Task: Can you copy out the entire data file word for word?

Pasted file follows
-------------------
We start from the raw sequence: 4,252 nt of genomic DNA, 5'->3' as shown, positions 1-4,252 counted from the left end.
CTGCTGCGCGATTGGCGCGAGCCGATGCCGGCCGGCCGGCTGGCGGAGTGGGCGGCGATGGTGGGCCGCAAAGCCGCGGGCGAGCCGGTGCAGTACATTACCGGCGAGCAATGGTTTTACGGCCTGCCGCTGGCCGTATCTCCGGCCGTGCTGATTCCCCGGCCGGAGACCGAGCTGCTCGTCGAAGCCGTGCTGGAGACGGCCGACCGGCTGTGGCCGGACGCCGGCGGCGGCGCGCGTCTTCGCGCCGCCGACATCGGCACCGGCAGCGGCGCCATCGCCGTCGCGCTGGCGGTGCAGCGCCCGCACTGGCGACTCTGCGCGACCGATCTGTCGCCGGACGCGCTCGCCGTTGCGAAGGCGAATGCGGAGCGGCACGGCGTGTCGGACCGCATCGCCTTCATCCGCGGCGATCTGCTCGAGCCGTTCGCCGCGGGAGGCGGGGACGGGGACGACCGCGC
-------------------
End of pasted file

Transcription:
We start from the raw sequence: 4,252 nt of genomic DNA, 5'->3' as shown, positions 1-4,252 counted from the left end.
CTGCTGCGCGATTGGCGCGAGCCGATGCCGGCCGGCCGGCTGGCGGAGTGGGCGGCGATGGTGGGCCGCAAAGCCGCGGGCGAGCCGGTGCAGTACATTACCGGCGAGCAATGGTTTTACGGCCTGCCGCTGGCCGTATCTCCGGCCGTGCTGATTCCCCGGCCGGAGACCGAGCTGCTCGTCGAAGCCGTGCTGGAGACGGCCGACCGGCTGTGGCCGGACGCCGGCGGCGGCGCGCGTCTTCGCGCCGCCGACATCGGCACCGGCAGCGGCGCCATCGCCGTCGCGCTGGCGGTGCAGCGCCCGCACTGGCGACTCTGCGCGACCGATCTGTCGCCGGACGCGCTCGCCGTTGCGAAGGCGAATGCGGAGCGGCACGGCGTGTCGGACCGCATCGCCTTCATCCGCGGCGATCTGCTCGAGCCGTTCGCCGCGGGAGGCGGGGACGGGGACGACCGCGC